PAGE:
About Me

I was born in Seattle, WA in 1971 and grew up in an academic family in the midwestern college town of Iowa City. I attended Grinnell College as an undergraduate, and was awarded an undergraduate Fulbright award to study tropical ecology in North Queensland, Australia, in 1994. During this time I studied with Dr. Steve Turton at James Cook University of North Queensland and earned a Postgraduate Diploma of Science in Tropical Geography.

Morgan Robertson in the field
I earned my M.A. in Geography from the University of Minnesota in 1998, writing the thesis "No Net Loss:" The Political Ecology of Wetlands Policy in a Suburban Watershed, with Dr. Eric Sheppard, and my Ph.D. in Geography from the University of Wisconsin-Madison in 2004 with Dr. Matt Turner, writing a dissertation on entrepreneurial wetland banking entitled Drawing Lines in Water: Entrepreneurial Wetland Mitigation Banking and the Search for Ecosystem Service Markets.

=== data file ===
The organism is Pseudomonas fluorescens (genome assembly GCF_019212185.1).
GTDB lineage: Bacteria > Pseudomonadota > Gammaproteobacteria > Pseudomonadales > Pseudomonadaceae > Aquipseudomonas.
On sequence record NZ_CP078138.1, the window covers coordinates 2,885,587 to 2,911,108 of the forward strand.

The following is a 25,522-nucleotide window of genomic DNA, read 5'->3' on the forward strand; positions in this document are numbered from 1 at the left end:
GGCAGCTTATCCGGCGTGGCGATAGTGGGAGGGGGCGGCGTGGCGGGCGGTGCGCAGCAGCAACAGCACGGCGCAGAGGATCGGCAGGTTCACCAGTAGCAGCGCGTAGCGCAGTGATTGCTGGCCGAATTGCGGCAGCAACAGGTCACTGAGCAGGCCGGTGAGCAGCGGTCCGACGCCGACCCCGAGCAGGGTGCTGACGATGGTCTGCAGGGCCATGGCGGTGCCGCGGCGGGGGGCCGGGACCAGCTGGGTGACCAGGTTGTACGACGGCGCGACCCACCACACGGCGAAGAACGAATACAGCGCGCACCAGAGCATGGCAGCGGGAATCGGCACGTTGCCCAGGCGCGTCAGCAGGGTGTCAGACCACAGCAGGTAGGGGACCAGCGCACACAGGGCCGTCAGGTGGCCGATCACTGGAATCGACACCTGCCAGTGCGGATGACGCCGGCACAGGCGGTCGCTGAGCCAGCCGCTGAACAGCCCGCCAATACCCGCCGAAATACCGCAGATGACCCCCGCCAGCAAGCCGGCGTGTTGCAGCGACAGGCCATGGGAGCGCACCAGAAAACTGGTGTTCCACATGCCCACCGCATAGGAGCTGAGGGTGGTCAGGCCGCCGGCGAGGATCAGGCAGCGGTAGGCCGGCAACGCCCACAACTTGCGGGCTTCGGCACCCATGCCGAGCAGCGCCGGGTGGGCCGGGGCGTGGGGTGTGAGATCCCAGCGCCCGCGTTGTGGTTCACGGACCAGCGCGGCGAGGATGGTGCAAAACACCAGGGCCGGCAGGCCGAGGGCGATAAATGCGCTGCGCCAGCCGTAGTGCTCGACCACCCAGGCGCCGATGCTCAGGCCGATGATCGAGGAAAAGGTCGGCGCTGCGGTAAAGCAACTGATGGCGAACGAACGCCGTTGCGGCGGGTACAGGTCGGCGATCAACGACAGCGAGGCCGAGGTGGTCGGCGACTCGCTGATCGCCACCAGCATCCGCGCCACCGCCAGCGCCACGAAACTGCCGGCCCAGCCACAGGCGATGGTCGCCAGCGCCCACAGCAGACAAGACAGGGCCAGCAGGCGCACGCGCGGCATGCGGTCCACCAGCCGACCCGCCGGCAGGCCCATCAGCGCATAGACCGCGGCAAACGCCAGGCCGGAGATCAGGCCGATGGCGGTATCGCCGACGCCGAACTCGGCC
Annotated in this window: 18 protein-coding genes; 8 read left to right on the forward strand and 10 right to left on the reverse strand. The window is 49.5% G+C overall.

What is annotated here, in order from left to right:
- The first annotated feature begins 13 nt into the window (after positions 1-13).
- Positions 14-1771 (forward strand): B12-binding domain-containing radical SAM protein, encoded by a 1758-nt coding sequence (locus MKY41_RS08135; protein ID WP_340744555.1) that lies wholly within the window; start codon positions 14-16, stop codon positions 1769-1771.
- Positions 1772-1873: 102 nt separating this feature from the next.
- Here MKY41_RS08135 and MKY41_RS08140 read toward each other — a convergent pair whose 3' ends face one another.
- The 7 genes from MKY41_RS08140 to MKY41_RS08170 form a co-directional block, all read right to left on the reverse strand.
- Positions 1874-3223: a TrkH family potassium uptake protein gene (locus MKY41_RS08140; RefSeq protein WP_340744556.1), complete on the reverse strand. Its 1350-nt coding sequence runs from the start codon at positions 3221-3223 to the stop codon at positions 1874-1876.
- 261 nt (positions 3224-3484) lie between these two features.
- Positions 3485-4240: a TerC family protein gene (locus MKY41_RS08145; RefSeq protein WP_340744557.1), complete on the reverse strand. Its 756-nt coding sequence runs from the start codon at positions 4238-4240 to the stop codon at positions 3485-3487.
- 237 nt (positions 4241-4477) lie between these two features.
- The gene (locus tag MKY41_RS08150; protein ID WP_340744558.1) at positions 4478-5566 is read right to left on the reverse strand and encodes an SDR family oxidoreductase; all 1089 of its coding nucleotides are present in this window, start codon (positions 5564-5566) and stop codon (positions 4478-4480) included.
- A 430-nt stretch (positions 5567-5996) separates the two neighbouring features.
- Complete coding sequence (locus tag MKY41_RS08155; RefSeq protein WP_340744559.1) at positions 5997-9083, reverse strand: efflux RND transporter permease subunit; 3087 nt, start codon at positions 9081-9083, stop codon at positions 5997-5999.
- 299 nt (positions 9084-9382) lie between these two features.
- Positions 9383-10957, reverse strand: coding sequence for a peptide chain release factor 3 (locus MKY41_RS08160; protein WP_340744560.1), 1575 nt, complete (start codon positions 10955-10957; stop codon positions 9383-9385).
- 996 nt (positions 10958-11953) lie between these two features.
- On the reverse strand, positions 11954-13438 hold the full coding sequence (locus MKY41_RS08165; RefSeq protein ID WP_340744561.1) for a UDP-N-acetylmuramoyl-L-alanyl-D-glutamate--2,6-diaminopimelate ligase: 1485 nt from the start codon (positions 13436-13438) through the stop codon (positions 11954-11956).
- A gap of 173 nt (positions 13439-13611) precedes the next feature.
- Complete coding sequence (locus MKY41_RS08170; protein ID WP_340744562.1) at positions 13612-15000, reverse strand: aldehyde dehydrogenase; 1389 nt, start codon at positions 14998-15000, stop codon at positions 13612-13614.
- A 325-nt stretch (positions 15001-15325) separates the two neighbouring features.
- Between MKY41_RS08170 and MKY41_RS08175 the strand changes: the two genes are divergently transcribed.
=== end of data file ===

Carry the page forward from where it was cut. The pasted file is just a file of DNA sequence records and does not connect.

I am a professional consulting botanist and have worked in the past as a monitoring technician for the engineering firms Bonestroo, Rosene, Anderlik & Associates in Rosemont, MN, Emmons & Olivier in Lake Elmo, MN, and Applied Ecological Services in Brodhead, WI. I am available by request to conduct floristic inventories in the Gleason & Cronquist zone and to advise on wetland restorations in recently-glaciated palustrine settings.

During my time at the Headquarters office of the Environmental Protection Agency, Wetlands Division, I was one of the the staff-level authors of what became known as the "Wetland Compensation Rule" issued in April 2008 jointly by the EPA and the US Army Corps of Engineers. The regulation resides at both 40 CFR 230.1-9 and 33 CFR 232.91-99, and was authorized by the National Defense Authorization Act for FY 2004. It is the first modification to federal wetland mitigation regulations since the original publication of the 404(b)(1) Guidelines on December 24, 1980. It sets nationally-consistent requirements for all forms of compensatory mitigation for impacts to wetlands, streams, and other Waters of the United States.